An introductory list of skateboarding terminology for beginners.
For those of you who are new to skateboarding you may find yourself being inundated with words and terms you’ve never heard. There are terms for how you ride, where you ride, and almost everything you do while riding. While you can’t learn every term overnight you can begin with a solid foundation. The following are some of the most basic terms that you may come across as you begin skating.
Types of Skating
Vert – Skating done on ramps including the halfpipe and superpipe. Includes progressively more complicated aerial tricks and jumps in addition to some of the more basic elements.
A vert is a half-pipe that reaches vertically and is usually 10-13 feet tall. Used for BMX and skateboarding. The rider gets enough speed from the vertical drop to go airborne and performs aerial tricks.
Street- Freestyle skating that incorporates all of the elements found in urban and suburban settings. Includes skating on and over steps, curbs, rails benches, etc.
Goofy footed- A stance in which the right leg is forward
Regular footed- A stance in which the left foot is forward.
Switch Stance- When a skater rides the board with the opposite footing than usual.
Skateboarding Directional Terms
Frontside- A trick done when the skater is facing the ramp or obstacle.
Backside- A trick done when the skater’s back is to the ramp or obstacle.
Heelside edge- the side of the board closest to the skaters heels.
Ollie- One of the most basic skateboarding tricks. It is a jump which is performed by tapping the tail of the board to the ground.
Nollie- (related to the ollie) A jump done by tapping the nose of the board instead of the tail.
Kickflip- (related to the ollie) A jump in which the skater kicks the board into a spin before landing back on it.
Kickturn- Turning your board by balancing on the rear wheels while quickly swinging the front of your board around (can be a partial turn or full).
Fakie- A skater stands in their normal stance but the board is moving backwards.
Alley-Oop- A trick that is performed in the opposite direction of where the skater is moving.
Grind- When one or both axles scrape along a railing, edge, curb or other obstacle.
Nosegrind- A grind in which only the front truck is used.
Grab- To grab the board with one or both hands.
If you are new to skateboarding you may not be familiar with the parts of your brand new deck. The following is introductory information about skateboards for those who are new to the sport.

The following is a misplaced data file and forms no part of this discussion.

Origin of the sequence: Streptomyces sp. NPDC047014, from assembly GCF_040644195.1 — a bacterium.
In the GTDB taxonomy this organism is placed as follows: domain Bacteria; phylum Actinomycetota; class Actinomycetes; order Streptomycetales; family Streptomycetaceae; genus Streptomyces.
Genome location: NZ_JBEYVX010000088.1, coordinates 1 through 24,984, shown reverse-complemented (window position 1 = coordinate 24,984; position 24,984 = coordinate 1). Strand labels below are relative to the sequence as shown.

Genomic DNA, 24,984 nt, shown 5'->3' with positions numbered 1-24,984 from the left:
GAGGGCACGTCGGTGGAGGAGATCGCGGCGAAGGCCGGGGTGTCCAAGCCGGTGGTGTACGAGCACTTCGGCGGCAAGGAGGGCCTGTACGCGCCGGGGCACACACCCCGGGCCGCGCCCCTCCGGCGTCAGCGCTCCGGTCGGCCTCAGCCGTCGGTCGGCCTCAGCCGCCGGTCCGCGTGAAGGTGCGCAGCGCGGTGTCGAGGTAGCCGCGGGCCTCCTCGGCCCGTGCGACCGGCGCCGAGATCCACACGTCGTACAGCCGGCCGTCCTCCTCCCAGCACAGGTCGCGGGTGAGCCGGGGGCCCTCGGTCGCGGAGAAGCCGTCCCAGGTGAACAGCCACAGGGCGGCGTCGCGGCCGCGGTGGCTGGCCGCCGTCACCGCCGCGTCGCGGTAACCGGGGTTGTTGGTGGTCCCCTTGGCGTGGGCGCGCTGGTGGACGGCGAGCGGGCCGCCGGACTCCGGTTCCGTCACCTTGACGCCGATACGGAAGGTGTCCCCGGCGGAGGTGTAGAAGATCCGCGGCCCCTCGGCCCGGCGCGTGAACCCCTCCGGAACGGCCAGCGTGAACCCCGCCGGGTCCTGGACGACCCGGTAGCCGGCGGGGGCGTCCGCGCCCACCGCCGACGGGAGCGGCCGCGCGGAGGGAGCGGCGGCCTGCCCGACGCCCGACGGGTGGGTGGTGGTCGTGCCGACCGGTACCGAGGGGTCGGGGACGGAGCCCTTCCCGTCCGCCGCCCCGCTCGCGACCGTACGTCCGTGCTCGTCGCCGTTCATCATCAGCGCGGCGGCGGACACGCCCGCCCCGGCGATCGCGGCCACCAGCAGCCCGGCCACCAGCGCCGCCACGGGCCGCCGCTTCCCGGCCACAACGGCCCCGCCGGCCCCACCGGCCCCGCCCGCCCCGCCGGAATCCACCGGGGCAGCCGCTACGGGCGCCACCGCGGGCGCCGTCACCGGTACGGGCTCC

The deck – The main component of the skateboard. It is where the rider stands. (Click here for more information on skateboard decks.)
Trucks – Located on the underside of the board. Trucks are available from several manufacturers and vary in price from $30-$60. Trucks are adjustable. You can try loosening and tightening your trucks until you find the best feel. Trucks consist of:
- The hanger– the T-shaped part that holds the axel.
- The axel– runs through the hangar. The wheels are mounted onto each end of the axel.
- The baseplate– Attaches the truck to your deck.
- The kingpin– large bolt that holds everything together.
- Riser Pad– An optional piece of material that can be placed under the baseplate to elevate the truck and wheels to prevent wheel bite.
Wheels – When selecting wheels you will consider the height, width, durometer, and edges. Height- measure in millimeters (mm). Vert riders typically use larger wheels (58 mm or greater). Street wheels are 49mm-53mm. Larger wheels can contribute to wheel bite and the height of the truck needs to be adjusted to account for this.
Width – Wider wheels offer better grip and stability but are also heavier.
Durometer-Measure of how hard or soft a wheel is.
Edges- “Tapered” or “square” wheel edges. Based on rider preference and riding style.
There are no set recommendations for manufacturers or set-up for your board. As you experiment with riding, alterations and various manufacturers, you’ll find the best set-up for you
While this list is by no means all-inclusive, it will give you a very basic introduction to some off the skateboarding terms you may hear. As you spend more time skating and developing your skills you’ll start to recognize the terms and the tricks as if you’ve known them all your life. Before you know it, you’ll be inventing (and naming) your own tricks.